MIAMI, Fla. (WFLA) – A Florida man who authorities say is a supporter of the terror group ISIL, is accused of attempting to make a backpack bomb that he allegedly planned to bury on a Key West beach.
Harlem Suarez, also known as Almlak Benitez, 23, of Key West, Florida, was charged on Monday with attempting to use a weapon of mass destruction against a person or property within the United States.
“According to the complaint, Harlem Suarez, a self-professed ISIL adherent, knowingly attempted to use a weapon of mass destruction – a backpack bomb – in the United States,” said Assistant Attorney General Carlin.
“Stopping attacks on our homeland by those inspired or directed by designated foreign terrorist organizations is the highest priority of the National Security Division,” said Carlin.
According to a criminal complaint, in April 2015, Suarez came to the attention of the FBI due to Facebook posts that contained extremist rhetoric and promoted the Islamic State of Iraq and the Levant (ISIL), a designated foreign terrorist organization.
Suarez allegedly told a confidential source that he wanted to make a “timer bomb.” Suarez purchased components for this device, which was to contain galvanized nails, be concealed in a backpack and be remotely detonated by a cellphone. Suarez intended to bury the device at a public beach in Key West and then detonate it, according to a criminal complaint. On July 27, 2015, Suarez took possession of an inert device and was arrested.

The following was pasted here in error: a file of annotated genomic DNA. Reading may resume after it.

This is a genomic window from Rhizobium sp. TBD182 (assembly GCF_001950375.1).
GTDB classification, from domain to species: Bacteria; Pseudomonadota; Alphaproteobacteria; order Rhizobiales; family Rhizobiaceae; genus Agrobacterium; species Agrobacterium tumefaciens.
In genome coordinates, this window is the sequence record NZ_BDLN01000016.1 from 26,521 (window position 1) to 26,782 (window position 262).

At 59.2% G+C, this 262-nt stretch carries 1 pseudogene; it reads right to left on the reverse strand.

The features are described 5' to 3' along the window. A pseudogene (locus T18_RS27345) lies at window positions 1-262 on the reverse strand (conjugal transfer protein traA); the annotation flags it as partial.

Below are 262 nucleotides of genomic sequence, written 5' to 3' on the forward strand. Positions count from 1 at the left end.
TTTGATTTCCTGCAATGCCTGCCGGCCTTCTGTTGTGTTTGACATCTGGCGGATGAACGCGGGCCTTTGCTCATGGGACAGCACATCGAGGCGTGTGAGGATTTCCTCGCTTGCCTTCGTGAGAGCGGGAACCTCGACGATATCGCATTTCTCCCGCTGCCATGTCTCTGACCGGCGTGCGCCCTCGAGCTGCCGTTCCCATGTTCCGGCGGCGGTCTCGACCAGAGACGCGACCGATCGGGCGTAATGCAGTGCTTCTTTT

“The FBI and our local, state and federal partners work around the clock to prevent such catastrophic weapons from being used against our citizens. Even so, we ask the public to be vigilant and report suspicious activity to law enforcement,” said Special Agent in Charge George L. Piro of the FBI’s Miami Field Office.
The FBI, the South Florida Joint Terrorism Task Force, the Bureau of Alcohol, Tobacco, Firearms, and Explosives , U.S. Immigration and Customs Enforcement’s Homeland Security Investigations (ICE-HSI), the Key West Police Department, the Monroe County Sheriff’s Office and the Palm Beach County Sheriff’s Office worked together in the investigation.
Sarasota private investigator Bill Warner has worked on terrorism cases in the past. Suarez’ appearance makes Warner uneasy. “With the tattoos and short haircut, no beard, no mustache, clean cut and he goes to the beach,” Warner said. “Who would suspect he’s a terrorist?”
Warner said ISIL uses the Internet to spread its message and recruit members, and unlike terror groups before it who chose big, populous targets, the Islamic State is different. “These guys are going after the low-key, little soft targets,” Warner said. “They go to the mall and shoot people, go to the beach and shoot people. How do you stop this?”
Suarez attorney Richard Della Ferra doesn’t agree with the FBI’s characterization. “I’ve met this young man. I’ve talked to this young man,” he said. “I’ve gaged his demeanor. He is not a violent Jihadist. He is not a member of ISIS. He is a Cuban-American kid, who may be troubled. He may be confused, but he is not a terrorist.”